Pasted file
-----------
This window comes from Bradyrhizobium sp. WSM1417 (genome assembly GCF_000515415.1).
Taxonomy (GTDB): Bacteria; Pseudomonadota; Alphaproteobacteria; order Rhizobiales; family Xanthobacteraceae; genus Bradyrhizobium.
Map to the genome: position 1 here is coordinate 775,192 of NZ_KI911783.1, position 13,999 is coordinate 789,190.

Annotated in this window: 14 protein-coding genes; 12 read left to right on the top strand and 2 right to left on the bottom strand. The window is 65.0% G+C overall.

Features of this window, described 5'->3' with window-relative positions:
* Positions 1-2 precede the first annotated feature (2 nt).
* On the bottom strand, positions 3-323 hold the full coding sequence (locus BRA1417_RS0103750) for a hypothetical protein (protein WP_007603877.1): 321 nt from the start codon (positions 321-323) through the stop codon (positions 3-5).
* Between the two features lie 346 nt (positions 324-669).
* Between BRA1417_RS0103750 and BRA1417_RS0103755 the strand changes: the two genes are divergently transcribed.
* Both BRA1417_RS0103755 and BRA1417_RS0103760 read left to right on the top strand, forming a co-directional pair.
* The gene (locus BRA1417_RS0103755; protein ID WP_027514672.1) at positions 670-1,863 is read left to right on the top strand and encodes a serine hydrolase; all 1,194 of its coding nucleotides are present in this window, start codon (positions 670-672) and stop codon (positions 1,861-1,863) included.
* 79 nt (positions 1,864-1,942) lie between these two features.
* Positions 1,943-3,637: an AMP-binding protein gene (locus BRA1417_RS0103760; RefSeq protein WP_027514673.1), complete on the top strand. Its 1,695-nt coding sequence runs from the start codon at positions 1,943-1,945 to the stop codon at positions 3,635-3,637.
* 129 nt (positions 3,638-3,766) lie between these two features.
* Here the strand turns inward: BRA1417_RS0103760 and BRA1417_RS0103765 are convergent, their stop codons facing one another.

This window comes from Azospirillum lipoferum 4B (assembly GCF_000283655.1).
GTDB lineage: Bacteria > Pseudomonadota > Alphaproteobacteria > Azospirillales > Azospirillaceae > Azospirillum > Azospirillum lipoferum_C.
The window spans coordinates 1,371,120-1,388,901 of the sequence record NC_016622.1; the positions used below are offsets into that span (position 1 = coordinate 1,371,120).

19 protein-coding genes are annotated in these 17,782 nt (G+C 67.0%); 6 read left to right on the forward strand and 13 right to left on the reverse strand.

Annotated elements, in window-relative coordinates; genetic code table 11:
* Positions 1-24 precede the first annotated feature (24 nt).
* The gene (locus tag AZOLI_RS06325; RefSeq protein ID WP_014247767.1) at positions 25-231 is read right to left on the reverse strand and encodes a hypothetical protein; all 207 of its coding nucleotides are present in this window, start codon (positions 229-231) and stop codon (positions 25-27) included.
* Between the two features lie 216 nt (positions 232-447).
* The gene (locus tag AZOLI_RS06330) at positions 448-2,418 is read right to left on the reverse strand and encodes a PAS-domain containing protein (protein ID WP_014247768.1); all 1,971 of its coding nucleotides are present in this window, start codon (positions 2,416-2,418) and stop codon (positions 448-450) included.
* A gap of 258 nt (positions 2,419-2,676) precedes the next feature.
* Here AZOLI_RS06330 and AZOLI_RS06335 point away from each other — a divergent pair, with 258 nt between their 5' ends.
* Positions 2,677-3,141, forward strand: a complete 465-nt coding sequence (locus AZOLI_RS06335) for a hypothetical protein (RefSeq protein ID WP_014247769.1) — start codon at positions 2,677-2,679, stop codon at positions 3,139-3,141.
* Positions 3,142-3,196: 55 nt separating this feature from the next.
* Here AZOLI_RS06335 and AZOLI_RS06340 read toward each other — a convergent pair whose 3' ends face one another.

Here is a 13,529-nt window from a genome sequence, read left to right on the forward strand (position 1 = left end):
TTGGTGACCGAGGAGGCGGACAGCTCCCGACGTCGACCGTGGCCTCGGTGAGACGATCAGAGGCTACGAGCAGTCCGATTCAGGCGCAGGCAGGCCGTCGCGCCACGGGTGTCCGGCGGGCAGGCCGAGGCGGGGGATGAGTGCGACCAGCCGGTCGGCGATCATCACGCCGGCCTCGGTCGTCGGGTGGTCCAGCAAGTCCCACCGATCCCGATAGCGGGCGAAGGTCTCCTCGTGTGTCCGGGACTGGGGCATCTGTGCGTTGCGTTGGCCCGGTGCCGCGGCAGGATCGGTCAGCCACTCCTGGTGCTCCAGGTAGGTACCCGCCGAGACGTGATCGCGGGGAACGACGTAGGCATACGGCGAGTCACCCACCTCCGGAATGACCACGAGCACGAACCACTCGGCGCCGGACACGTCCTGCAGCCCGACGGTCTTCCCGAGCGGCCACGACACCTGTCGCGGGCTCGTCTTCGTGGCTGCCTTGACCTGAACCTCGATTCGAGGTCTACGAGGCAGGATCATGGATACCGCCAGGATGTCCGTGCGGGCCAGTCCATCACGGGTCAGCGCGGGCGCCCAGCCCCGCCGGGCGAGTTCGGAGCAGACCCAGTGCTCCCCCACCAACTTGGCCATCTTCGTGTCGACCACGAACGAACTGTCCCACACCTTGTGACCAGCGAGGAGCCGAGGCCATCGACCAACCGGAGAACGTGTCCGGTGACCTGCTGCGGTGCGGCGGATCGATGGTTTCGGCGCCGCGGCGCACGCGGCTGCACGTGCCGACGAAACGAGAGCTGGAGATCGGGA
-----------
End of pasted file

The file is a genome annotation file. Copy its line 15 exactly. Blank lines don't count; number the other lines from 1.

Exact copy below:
* Here the strand turns inward: BRA1417_RS0103760 and BRA1417_RS0103765 are convergent, their stop codons facing one another.